Look:

You have a right triangle, with sides of length 3, 1, and . Surely you can evaluate the trigonometric functions here (if not, start paying attention!). Just remember that these lengths are "directed," so you need to take into account the negative signs. For example,

Although for our angle , , the angle made with thepositive-axisis in quadrant III, so the cosine is negative and we have .

You should be able to do the rest in similar fashion.

If the pulley is rotating at , then a point on the edge of the pulley will be traveling at , where is the radius of the pulley in feet. So we have .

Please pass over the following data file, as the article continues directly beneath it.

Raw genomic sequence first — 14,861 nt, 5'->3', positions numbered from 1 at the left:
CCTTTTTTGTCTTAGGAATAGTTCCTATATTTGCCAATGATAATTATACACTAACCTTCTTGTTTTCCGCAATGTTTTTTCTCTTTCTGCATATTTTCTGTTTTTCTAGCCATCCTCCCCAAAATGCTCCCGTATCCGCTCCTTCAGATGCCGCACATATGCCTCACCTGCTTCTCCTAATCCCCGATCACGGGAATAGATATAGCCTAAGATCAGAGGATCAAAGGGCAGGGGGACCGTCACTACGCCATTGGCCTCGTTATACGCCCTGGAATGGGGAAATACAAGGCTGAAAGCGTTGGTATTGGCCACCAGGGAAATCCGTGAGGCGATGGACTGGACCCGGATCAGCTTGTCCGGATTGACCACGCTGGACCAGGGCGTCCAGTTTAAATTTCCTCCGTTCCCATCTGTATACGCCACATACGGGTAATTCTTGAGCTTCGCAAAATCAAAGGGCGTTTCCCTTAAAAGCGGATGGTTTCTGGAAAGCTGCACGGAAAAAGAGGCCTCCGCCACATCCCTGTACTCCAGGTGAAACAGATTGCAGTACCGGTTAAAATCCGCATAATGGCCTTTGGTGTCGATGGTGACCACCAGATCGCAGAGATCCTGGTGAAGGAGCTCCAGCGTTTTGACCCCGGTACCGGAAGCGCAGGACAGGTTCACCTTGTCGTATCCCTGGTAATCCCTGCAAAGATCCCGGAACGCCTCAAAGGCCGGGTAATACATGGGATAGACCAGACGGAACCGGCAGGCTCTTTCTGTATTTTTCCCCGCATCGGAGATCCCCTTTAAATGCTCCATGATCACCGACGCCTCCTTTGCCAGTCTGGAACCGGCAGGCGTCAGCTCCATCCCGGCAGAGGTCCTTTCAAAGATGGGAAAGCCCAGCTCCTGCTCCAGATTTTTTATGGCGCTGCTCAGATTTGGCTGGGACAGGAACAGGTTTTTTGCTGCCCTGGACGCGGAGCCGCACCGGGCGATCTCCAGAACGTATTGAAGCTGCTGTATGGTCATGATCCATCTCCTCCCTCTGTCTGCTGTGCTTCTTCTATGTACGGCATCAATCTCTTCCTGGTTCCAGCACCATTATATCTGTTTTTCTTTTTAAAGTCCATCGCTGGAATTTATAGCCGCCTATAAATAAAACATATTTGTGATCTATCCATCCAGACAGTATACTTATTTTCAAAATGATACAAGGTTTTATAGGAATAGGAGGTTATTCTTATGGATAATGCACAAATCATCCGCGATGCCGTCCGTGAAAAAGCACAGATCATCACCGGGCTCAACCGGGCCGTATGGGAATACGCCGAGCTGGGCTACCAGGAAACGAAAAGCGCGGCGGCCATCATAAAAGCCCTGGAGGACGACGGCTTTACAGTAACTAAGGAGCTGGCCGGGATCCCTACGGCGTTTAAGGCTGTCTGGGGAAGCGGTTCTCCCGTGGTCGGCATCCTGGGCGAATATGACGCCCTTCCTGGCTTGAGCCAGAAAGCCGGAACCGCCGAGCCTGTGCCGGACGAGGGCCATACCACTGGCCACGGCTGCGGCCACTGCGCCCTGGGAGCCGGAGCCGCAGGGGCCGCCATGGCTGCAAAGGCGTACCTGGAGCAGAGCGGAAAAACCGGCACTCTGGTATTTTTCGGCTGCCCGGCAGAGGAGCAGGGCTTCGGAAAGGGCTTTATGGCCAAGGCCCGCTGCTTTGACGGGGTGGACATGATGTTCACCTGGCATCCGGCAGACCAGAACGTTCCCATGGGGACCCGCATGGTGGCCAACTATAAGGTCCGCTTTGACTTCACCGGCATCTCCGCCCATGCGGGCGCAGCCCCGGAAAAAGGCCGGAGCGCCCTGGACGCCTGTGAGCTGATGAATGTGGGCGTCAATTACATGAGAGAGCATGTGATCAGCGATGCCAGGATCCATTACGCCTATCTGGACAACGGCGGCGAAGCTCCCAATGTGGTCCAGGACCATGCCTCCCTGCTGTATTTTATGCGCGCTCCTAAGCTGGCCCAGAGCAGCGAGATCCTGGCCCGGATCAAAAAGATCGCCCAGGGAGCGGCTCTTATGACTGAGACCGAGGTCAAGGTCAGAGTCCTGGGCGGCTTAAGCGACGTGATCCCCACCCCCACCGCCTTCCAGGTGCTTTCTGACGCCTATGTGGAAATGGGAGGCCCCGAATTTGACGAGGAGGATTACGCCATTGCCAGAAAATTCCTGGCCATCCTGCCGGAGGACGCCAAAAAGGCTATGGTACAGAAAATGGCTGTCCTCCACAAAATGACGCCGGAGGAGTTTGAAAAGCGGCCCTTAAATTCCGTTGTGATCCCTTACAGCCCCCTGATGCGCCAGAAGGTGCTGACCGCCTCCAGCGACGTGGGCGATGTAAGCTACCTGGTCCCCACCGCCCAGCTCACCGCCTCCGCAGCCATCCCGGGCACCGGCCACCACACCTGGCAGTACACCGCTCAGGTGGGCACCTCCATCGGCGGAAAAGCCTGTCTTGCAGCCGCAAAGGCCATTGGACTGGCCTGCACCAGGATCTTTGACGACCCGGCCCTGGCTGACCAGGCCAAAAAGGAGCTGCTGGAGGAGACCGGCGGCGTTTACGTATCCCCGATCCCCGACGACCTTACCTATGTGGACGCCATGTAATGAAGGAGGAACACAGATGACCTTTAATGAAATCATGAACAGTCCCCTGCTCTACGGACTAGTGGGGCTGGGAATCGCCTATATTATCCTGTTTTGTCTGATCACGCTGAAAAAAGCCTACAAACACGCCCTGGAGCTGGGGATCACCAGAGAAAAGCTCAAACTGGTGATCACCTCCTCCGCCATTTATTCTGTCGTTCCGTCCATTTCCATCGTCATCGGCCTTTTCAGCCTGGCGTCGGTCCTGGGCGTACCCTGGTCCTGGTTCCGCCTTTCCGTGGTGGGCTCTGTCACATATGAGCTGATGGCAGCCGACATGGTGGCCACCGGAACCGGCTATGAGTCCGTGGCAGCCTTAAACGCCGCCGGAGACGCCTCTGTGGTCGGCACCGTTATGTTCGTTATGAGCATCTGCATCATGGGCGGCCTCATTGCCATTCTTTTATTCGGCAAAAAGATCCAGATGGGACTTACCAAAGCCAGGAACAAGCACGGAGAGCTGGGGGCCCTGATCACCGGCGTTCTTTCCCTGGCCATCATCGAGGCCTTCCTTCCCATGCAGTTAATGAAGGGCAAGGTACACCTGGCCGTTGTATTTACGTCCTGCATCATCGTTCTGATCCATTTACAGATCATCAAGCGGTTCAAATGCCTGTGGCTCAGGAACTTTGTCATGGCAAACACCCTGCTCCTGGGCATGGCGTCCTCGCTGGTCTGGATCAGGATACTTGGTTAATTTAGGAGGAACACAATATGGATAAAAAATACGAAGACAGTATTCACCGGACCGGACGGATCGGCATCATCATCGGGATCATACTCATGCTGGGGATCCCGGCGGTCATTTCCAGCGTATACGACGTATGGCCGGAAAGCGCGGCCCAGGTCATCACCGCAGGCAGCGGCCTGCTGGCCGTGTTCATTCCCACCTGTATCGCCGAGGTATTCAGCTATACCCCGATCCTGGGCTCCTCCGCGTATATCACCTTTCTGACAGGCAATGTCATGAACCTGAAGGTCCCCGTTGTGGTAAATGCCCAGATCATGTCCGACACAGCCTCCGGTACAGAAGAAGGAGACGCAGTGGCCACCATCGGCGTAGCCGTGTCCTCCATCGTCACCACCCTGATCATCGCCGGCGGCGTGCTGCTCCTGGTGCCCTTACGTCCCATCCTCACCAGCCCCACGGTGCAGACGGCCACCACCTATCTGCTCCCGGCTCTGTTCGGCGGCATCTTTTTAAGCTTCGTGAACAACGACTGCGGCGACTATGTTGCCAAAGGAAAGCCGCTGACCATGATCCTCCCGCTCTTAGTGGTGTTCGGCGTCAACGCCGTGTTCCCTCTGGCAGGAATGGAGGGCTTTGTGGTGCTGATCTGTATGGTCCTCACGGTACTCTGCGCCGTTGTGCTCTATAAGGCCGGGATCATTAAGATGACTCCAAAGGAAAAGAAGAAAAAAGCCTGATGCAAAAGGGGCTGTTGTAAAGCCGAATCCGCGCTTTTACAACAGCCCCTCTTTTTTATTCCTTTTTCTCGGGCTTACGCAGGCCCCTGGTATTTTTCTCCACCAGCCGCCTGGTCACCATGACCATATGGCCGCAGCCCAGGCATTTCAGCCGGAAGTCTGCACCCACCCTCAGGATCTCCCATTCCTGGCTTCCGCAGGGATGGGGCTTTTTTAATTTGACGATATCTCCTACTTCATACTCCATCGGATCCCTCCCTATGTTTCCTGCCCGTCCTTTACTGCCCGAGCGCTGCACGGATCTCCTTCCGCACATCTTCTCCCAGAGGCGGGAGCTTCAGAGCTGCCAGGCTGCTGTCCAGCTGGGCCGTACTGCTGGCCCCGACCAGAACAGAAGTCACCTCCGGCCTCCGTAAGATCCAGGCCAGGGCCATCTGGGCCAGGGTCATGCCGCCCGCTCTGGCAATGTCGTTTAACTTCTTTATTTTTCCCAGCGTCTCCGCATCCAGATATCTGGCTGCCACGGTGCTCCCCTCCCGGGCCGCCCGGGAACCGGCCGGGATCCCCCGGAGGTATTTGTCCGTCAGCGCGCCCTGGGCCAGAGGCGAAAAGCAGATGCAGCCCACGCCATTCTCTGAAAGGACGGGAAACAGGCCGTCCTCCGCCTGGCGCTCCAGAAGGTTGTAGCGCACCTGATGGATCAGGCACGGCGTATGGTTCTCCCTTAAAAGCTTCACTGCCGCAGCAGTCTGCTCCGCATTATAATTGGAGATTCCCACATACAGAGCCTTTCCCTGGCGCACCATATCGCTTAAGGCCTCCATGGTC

These are the quadrants, along with the signs of the trigonometric functions in each:

A mnemonic that is sometimes used for the signs is:

All - All three (sin, cos, and tan) are positive in QI

Students - Only sin is positive in QII

Take - Only tan is positive in QIII

Calculus - Only cos is positive in QIV

Another way of looking at it is to use the unit circle:

By drawing a perpendicular to the -axis, you can see that every point on the unit circle is of the form , where is the angle between the positive -axis and the radial line containing the point. Thus you can easily see that the sine is positive wherever is positive (quadrants I and II), and the cosine is positive wherever is positive (quadrants I and IV).